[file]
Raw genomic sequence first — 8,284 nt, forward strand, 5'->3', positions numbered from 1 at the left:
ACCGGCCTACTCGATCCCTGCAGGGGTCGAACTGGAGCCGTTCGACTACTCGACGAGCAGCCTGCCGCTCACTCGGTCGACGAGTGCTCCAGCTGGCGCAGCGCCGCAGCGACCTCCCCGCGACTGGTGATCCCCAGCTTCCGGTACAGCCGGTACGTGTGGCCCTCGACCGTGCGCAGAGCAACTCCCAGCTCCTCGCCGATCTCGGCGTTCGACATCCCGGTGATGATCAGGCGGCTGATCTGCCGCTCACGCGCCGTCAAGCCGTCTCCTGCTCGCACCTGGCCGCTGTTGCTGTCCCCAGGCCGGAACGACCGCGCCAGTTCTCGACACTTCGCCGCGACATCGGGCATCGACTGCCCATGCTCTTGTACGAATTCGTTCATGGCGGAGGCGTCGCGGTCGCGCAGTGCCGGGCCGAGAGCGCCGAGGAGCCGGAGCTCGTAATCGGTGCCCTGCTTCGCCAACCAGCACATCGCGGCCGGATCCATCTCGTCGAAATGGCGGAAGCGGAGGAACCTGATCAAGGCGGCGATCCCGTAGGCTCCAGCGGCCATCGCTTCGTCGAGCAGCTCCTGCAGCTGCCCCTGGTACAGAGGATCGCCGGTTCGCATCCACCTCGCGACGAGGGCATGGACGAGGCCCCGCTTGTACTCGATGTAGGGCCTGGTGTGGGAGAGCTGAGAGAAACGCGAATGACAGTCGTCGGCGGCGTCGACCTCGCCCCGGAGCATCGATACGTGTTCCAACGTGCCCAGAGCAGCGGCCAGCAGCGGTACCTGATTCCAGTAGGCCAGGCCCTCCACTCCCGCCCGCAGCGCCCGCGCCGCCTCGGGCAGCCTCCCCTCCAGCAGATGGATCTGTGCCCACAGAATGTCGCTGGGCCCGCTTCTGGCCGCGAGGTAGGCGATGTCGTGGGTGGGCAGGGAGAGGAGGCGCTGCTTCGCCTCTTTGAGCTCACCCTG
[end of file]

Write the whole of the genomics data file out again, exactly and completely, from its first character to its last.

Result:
Raw genomic sequence first — 8,284 nt, forward strand, 5'->3', positions numbered from 1 at the left:
ACCGGCCTACTCGATCCCTGCAGGGGTCGAACTGGAGCCGTTCGACTACTCGACGAGCAGCCTGCCGCTCACTCGGTCGACGAGTGCTCCAGCTGGCGCAGCGCCGCAGCGACCTCCCCGCGACTGGTGATCCCCAGCTTCCGGTACAGCCGGTACGTGTGGCCCTCGACCGTGCGCAGAGCAACTCCCAGCTCCTCGCCGATCTCGGCGTTCGACATCCCGGTGATGATCAGGCGGCTGATCTGCCGCTCACGCGCCGTCAAGCCGTCTCCTGCTCGCACCTGGCCGCTGTTGCTGTCCCCAGGCCGGAACGACCGCGCCAGTTCTCGACACTTCGCCGCGACATCGGGCATCGACTGCCCATGCTCTTGTACGAATTCGTTCATGGCGGAGGCGTCGCGGTCGCGCAGTGCCGGGCCGAGAGCGCCGAGGAGCCGGAGCTCGTAATCGGTGCCCTGCTTCGCCAACCAGCACATCGCGGCCGGATCCATCTCGTCGAAATGGCGGAAGCGGAGGAACCTGATCAAGGCGGCGATCCCGTAGGCTCCAGCGGCCATCGCTTCGTCGAGCAGCTCCTGCAGCTGCCCCTGGTACAGAGGATCGCCGGTTCGCATCCACCTCGCGACGAGGGCATGGACGAGGCCCCGCTTGTACTCGATGTAGGGCCTGGTGTGGGAGAGCTGAGAGAAACGCGAATGACAGTCGTCGGCGGCGTCGACCTCGCCCCGGAGCATCGATACGTGTTCCAACGTGCCCAGAGCAGCGGCCAGCAGCGGTACCTGATTCCAGTAGGCCAGGCCCTCCACTCCCGCCCGCAGCGCCCGCGCCGCCTCGGGCAGCCTCCCCTCCAGCAGATGGATCTGTGCCCACAGAATGTCGCTGGGCCCGCTTCTGGCCGCGAGGTAGGCGATGTCGTGGGTGGGCAGGGAGAGGAGGCGCTGCTTCGCCTCTTTGAGCTCACCCTG